COVID-19: Vaccinations, testing and general information. Learn more

Frequently Asked Questions

Preguntas y respuestas (en español)

Who should receive the COVID-19 vaccine?

The COVID-19 vaccine is recommended for most people age six months or older. 

Does it work?

The Emergency Use Authorization for the COVID-19 vaccine is based upon large clinical trials in which persons who received vaccine were much less likely to develop symptomatic COVID-19.

The vaccine performance exceeded expectations and protects against COVID-19 illness 95% of the time.  

Is the vaccine safe?

Yes! Most of the reaction to the vaccine is mild — like some soreness where the vaccine was injected, a low-grade fever or achiness.

This really means your body is doing what it should as a result of the vaccine. Individuals who have had previous severe reactions (anaphylaxis) and pregnant women should discuss their specific situation with their doctor prior to receiving the vaccine.

When a vaccine is approved by the U.S. Food and Drug Administration, regulators and drug companies continue to monitor its safety and effectiveness as more people take it. 

The COVID-19 vaccine met high safety standards. During the trials, serious adverse events were very infrequent and were the same for those who received placebo or the vaccine. 

When can I get vaccinated?

It depends on several factors, including your age, medical condition and job. The Centers for Disease Control and Prevention in December recommended vaccinations be prioritized in four phases. They are:

  • Phase 1a: health care professionals and people living in long-term care facilities (already underway)
  • Phase 1b: people 75 years or older, front-line, essential workers such as emergency responders, teachers and grocery store employees (expected to begin in mid-January)
  • Phase 1c: people 65 years or older, those with high-risk medical conditions, other essential workers (expected to begin in early spring)
  • Phase 2: all other people (expected to begin in mid-to-late spring)

Can I get COVID-19 from the vaccine? What is in the vaccine product?

No. It is NOT biologically possible. The vaccine isn’t living virus, dead virus or chopped-up virus. It is merely a very small piece of biologically inactive genetic material and is not contagious.

The vaccine formulation does not include preservatives, thimerosal or mercury. It is cell-free.

What side effects can I expect?

Pain at the site of injection is common. Typically, this is mild. No severe reactions at the site of injection were detected in clinical trial.

Fatigue, headache and fever occur less commonly. These are signs that your immune system is doing what it should in reaction to the vaccine.

I understand two doses are needed. Is one dose OK?

Two doses are needed to complete the series. If you receive the first dose, you must receive the second dose, unless you are medically exempted due to a reaction.

The second dose will be offered a few weeks after the first.

If I receive the vaccine, will I still need to wear a mask?

Yes. The vaccine is approved based upon prevention of COVID-19 disease. We don’t know if the vaccine protects you from transmitting the virus.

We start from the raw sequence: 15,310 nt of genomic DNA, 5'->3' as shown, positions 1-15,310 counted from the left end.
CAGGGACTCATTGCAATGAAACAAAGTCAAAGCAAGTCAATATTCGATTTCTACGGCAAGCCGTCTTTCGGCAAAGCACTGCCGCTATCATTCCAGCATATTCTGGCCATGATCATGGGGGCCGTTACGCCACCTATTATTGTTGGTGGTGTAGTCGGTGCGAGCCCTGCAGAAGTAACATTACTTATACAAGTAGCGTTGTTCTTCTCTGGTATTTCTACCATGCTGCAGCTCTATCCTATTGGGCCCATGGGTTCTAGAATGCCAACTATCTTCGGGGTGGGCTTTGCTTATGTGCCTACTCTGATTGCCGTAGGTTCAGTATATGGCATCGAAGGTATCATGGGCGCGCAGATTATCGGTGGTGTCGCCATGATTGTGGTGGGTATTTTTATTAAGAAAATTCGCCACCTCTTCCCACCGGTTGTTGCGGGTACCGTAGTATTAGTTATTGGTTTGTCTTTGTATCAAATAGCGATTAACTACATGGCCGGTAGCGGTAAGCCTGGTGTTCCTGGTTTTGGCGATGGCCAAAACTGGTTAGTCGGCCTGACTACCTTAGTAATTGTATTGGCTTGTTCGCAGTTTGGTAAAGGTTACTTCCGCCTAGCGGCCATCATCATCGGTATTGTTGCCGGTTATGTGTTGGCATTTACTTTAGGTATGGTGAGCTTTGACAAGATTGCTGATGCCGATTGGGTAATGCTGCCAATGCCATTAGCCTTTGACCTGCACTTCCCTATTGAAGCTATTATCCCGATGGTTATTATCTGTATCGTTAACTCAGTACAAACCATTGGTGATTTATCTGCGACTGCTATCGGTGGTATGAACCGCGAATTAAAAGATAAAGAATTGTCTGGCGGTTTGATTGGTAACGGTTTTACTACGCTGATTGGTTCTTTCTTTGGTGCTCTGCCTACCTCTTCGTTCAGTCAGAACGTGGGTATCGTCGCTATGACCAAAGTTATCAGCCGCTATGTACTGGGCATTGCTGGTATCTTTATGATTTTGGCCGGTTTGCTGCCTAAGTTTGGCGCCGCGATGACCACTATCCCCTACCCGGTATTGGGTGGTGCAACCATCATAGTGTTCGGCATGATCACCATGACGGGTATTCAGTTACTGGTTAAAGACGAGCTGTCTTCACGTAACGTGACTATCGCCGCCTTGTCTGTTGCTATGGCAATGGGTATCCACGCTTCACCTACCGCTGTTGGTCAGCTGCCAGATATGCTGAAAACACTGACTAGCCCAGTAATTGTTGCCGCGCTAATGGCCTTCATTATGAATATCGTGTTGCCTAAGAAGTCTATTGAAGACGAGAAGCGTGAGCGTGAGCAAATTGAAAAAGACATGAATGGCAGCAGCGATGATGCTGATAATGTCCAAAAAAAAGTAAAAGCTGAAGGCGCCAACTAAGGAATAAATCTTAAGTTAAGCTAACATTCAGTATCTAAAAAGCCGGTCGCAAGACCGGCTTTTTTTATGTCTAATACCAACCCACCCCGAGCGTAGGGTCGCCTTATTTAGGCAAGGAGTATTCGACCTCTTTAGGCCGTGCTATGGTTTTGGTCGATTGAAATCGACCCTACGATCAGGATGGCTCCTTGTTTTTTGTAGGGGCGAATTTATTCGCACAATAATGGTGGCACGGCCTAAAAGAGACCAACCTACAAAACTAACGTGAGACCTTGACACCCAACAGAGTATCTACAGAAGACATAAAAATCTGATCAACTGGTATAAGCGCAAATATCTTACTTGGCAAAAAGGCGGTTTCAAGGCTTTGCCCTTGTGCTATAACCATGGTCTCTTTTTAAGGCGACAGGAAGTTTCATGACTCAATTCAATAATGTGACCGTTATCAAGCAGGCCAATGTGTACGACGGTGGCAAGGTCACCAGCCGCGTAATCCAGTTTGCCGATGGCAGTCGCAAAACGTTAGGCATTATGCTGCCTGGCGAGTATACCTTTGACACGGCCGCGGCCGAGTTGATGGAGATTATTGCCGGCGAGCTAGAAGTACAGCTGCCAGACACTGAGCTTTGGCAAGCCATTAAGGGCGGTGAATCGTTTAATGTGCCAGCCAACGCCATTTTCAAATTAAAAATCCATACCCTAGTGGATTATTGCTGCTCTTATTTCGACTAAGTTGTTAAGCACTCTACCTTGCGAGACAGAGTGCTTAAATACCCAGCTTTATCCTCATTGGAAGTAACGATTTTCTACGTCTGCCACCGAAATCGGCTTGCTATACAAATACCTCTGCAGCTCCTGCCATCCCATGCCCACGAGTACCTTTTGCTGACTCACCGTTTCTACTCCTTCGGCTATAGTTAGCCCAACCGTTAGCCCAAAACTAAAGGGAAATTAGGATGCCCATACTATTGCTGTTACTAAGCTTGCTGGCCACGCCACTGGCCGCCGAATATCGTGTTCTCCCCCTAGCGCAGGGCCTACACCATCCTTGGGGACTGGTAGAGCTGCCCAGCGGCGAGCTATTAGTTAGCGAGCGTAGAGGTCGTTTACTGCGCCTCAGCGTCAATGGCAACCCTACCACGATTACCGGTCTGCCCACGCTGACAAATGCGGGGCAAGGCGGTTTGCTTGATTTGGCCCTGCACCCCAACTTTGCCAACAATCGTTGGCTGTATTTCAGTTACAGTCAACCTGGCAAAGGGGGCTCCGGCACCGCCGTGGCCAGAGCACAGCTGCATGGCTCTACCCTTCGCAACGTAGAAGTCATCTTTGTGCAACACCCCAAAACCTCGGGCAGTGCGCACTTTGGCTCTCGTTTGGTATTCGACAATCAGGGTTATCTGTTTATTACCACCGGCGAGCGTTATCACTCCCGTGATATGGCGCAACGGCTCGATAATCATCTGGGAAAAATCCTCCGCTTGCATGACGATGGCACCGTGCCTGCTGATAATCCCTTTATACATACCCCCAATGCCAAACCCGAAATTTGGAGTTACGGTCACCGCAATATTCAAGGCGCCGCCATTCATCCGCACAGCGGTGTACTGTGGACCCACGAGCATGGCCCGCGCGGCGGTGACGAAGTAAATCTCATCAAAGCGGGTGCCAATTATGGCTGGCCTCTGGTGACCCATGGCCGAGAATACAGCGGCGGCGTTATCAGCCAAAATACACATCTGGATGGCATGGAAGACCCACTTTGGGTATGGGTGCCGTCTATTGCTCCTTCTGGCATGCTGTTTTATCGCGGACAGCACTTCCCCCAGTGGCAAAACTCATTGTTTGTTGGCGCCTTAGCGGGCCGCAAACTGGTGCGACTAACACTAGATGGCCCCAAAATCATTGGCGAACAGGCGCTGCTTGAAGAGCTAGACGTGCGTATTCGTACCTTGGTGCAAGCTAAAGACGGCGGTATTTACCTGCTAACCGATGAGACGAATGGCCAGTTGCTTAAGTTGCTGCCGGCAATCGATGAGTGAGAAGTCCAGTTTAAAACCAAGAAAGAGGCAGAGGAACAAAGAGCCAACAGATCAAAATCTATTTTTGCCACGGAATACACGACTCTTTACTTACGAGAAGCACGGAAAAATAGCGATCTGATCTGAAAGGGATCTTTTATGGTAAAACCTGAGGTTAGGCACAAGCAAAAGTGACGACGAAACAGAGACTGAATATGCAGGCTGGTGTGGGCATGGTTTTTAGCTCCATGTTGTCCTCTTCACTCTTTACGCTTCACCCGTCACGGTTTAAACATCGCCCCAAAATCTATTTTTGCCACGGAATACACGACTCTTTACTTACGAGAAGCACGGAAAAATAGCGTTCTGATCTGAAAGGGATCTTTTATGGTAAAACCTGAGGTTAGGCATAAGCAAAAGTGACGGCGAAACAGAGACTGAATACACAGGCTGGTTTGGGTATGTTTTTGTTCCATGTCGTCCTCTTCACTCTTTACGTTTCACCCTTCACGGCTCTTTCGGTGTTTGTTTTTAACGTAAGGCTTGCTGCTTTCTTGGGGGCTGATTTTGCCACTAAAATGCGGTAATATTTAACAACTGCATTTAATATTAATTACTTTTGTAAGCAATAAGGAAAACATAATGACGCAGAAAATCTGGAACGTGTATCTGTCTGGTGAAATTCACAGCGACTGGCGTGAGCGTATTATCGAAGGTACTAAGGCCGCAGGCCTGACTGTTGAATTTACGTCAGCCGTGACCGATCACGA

Until we know for sure, you should continue to wear your mask and distance from others.

I already had COVID-19. Do I need the COVID-19 vaccine?

As in all cases, this is a personal choice. The length of immunity following infection is not fully understood and antibody levels appear to drop over time.

Therefore, vaccination is recommended even if you’ve had COVID-19.

I think I may have already had COVID-19. Should I be tested prior to receiving the vaccine?

No testing for prior infection is necessary. The vaccine is offered regardless of history of COVID-19 disease, either suspected or confirmed.  

I have just been diagnosed with COVID-19 or in the middle of my illness. Should I receive the vaccine?

No. Vaccination should be deferred until you have recovered and have completed isolation. 

I am pregnant. Should I be vaccinated?

You should discuss this with your doctor. There are no data on safety of COVID-19 vaccines in pregnant women.

However, pregnant women have an increased risk of severe COVID-19 infection and the infection poses risks to their pregnancy. We will make the vaccine available to you, should you choose to receive it.

I am breastfeeding. Should I receive the vaccine?

You should discuss this with your doctor. There are no safety data on COVID-19 vaccines in lactating women. COVID-19 vaccines are not live-virus vaccines and are not thought to be a risk to the breastfeeding infant. You may choose to be vaccinated.  

I had pain and low-grade fever after the first dose. Should I take Tylenol prior to my next dose?

No, routine premedication is not recommended due to lack of information on the impact on the individual’s immune response to the vaccine.

Who should not receive COVID-19 vaccine?

A history of severe allergic reaction such as anaphylaxis to any component or previous dose of the COVID-19 vaccine is a valid reason to avoid vaccination.

Due to reports of severe allergic reactions which occurred outside of the clinical trial, persons who have had a severe allergic reaction to any vaccine or injectable therapy should not receive the vaccine at this time.

I am immunocompromised due to cancer, chemotherapy, HIV infection or other condition. Should I receive the vaccine?

You should discuss this with your doctor. There are no data on safety of COVID-19 vaccines in immunocompromised individuals.

However, immunocompromised patients might be at increased risk for severe COVID-19. We will make the vaccine available to you, should you choose to receive it.

As part of routine wellness, I just received other vaccine(s). Should I wait prior to accepting COVID-19 vaccine?

To be safe, we are recommending that you receive COVID-19 vaccine 14 days before or after other vaccines.